Blades of steel!

 

If there were only one piece of advice to be garnered from everything that I address in my research, this would surely be that relating to the separation of the shoulder blade. This is actually the most common issues among musicians. By relaxing the shoulder muscles, we cause a structural problem in the shoulder blade region. The latter becomes prominent. If you pass your hand over the shoulder blade, and you can actually feel the tip of it, this means that your are are afflicted by this terrible “evil” that I call the “sharp blade”!

Like many nerves, muscles and tendons that cross at the shoulder blade, it is essential that it be maintained in its proper place (coaptation) to ensure optimal movement of all members driven by the structural elements crossing at this place. The effect of a well-positonned blade can be felt by the fingertips. To maintain the blade in place, it is essential to ensure the tone of some of the upper back muscles. This is achieved by extending the shoulders (and the collarbone) slightly and adding this a slight forward motion. It goes without saying that the shoulders must be extremely toned, and under no circumstances should one release the muscles below this region.

I am aware that it is difficult to visualize without example, but I am working on something that will help you better understand these concepts. Stay tuned!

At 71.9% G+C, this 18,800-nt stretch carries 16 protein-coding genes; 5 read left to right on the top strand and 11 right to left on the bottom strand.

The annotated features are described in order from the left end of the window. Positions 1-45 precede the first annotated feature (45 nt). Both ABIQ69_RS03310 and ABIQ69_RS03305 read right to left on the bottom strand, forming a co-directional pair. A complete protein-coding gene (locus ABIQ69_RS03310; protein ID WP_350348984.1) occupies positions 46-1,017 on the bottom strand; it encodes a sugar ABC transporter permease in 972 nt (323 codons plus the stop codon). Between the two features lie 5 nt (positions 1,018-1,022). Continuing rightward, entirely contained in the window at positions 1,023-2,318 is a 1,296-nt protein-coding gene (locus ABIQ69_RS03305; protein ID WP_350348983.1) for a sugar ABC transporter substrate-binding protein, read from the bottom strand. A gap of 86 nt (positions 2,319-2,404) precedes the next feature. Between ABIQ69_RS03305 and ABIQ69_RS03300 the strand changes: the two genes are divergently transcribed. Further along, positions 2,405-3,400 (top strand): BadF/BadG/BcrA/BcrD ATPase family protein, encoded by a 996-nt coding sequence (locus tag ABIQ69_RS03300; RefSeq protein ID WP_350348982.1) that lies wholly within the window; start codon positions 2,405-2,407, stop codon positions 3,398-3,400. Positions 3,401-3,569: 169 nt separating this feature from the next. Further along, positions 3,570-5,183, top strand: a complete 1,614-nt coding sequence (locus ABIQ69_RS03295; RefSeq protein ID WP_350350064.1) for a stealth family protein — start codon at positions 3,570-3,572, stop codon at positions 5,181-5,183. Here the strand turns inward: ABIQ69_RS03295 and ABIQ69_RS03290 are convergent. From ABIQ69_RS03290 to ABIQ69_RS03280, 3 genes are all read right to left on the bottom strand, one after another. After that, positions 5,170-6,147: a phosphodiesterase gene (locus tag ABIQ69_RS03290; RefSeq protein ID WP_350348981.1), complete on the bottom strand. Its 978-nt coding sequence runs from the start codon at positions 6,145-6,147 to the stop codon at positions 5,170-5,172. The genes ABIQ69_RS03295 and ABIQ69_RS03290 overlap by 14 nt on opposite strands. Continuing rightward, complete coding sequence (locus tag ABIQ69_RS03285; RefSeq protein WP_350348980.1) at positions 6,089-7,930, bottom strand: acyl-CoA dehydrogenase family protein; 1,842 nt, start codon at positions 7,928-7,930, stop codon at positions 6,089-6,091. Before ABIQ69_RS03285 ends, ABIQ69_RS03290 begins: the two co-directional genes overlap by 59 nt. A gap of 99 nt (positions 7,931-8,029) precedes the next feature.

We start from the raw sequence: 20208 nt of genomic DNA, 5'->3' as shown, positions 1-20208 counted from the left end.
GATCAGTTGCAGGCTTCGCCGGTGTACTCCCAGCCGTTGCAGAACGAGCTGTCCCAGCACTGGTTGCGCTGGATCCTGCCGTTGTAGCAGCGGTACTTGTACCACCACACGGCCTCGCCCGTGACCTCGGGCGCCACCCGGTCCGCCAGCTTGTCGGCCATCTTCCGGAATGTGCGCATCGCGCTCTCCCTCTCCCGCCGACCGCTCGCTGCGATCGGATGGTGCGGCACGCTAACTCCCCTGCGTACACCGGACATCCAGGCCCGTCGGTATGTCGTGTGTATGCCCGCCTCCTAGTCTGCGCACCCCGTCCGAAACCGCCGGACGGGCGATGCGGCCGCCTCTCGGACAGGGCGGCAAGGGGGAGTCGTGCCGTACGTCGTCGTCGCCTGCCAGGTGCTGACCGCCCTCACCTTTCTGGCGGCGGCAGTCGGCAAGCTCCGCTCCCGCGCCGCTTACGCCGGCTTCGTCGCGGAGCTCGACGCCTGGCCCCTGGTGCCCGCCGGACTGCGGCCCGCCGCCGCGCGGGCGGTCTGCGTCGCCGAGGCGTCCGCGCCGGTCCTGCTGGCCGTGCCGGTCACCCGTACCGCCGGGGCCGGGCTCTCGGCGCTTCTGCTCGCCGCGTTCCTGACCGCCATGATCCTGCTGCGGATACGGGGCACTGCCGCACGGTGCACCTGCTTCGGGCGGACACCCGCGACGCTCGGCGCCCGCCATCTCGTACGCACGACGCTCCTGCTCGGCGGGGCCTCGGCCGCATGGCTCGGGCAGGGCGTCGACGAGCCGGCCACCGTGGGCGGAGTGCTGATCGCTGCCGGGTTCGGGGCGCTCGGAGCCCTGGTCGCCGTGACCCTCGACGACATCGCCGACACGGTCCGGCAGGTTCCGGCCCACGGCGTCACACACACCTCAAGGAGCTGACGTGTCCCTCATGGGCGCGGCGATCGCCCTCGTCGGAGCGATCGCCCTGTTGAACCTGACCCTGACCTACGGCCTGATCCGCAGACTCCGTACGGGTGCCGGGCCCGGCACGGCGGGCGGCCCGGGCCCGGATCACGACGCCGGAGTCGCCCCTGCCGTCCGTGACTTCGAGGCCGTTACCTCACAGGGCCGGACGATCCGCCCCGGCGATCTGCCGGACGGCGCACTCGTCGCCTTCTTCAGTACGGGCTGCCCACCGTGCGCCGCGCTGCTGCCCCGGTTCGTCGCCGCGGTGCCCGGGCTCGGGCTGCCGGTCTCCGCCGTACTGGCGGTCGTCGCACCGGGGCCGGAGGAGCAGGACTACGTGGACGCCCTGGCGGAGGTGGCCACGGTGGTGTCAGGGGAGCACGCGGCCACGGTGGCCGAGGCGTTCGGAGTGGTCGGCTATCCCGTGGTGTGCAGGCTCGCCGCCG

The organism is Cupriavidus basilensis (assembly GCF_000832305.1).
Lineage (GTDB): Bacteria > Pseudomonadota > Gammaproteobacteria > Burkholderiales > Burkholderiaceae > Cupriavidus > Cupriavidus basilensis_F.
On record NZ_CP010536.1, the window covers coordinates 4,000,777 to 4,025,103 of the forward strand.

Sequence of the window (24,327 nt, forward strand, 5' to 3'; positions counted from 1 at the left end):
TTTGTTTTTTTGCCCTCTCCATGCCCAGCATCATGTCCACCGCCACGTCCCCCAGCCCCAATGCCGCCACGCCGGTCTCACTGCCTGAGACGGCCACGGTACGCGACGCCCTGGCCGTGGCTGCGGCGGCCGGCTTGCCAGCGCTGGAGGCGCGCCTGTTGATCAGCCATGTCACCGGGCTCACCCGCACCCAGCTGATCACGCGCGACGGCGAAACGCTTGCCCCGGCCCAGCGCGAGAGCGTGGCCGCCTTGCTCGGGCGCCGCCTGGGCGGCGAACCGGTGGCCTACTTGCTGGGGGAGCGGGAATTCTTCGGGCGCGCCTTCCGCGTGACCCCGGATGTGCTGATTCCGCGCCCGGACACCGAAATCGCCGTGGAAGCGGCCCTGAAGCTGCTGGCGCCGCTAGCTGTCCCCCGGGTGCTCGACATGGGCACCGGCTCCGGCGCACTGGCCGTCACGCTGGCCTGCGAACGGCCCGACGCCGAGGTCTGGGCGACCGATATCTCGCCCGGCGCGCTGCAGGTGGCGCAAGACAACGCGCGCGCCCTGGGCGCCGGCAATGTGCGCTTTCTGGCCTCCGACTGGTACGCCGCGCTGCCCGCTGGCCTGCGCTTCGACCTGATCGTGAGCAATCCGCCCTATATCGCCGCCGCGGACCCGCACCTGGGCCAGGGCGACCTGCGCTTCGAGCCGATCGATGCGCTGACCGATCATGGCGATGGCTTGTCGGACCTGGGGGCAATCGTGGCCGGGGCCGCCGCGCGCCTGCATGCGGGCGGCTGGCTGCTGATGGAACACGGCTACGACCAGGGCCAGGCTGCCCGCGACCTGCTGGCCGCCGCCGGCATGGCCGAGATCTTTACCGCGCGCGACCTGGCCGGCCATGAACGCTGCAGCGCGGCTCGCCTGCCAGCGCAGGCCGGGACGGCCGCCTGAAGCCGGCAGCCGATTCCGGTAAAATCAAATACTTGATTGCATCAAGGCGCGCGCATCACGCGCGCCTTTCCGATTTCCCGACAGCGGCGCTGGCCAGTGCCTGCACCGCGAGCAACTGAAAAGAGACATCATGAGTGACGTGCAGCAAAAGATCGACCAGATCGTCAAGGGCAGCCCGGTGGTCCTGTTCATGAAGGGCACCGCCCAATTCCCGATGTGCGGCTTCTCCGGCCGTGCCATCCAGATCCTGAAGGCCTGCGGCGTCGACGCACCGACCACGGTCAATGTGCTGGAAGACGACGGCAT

© Jean-François Desrosby (D.Mus.)

Holidays, perspective, draw your line

On the eve of what will be for many the Holidays, with the family and friends reunions, It is a good time to put things in perspective. In this work so demanding that we make, it’s easy to put aside our friends, our family, our leisure activities and relationships, all that for the benefit of our work and professional success. It is so easy to get lost in our career, until finally, considering work as the most important thing in our life.

The danger in this way of thinking is that we end up defining ourselves by our work. Each professional failure lived in this state of mind will seem insurmountable. Healthy relationships help us to maintain a balance and a life outside of work. This could help you maintain a healthy emotional balance essential to a high-level performance.

Moreover, these friends, the family and all the people around us will be there to encourage us, to help us change our ideas, and so potentially help us increase our confidence in ourselves, which will facilitate our evolution.

Again, it’s all about balance, and that is to each of us, to draw the line.

© Jean-François Desrosby (D.Mus.)

Visualization: Getting started! (What you see is what you get!)

No matter at what level is your ability to visualize, it can develop in a daily work. Start by imagining you where you practice your instrument: what it looks like, smells, how you feel when you would normally enter this room.

Imagine yourself trying to perform simple extracts on the guitar. Imagine the sound it produces, acoustics, resonance. To develop this ability to visualize, you should work on it 10 to 15 minutes a day.

For example, you can train to see yourself going up on stage, play your repertoire with pleasure and visualize the warm welcome of the public. You can also visualize a difficult passage seeing you be successful in your head, the brain then lower the psychological barrier that was created earlier.

In addition, your can train yourself to see your fingerings and your scores to accelerate memorization. You can train yourself to relive a performance that was a success for you. Imagine staying focused, despite all possible distractions. Imagine reacting  in the right way.

You can help you overcome your blockages’ thanks to visualization. The secret is in regular training.

© Jean-François Desrosby (D.Mus.)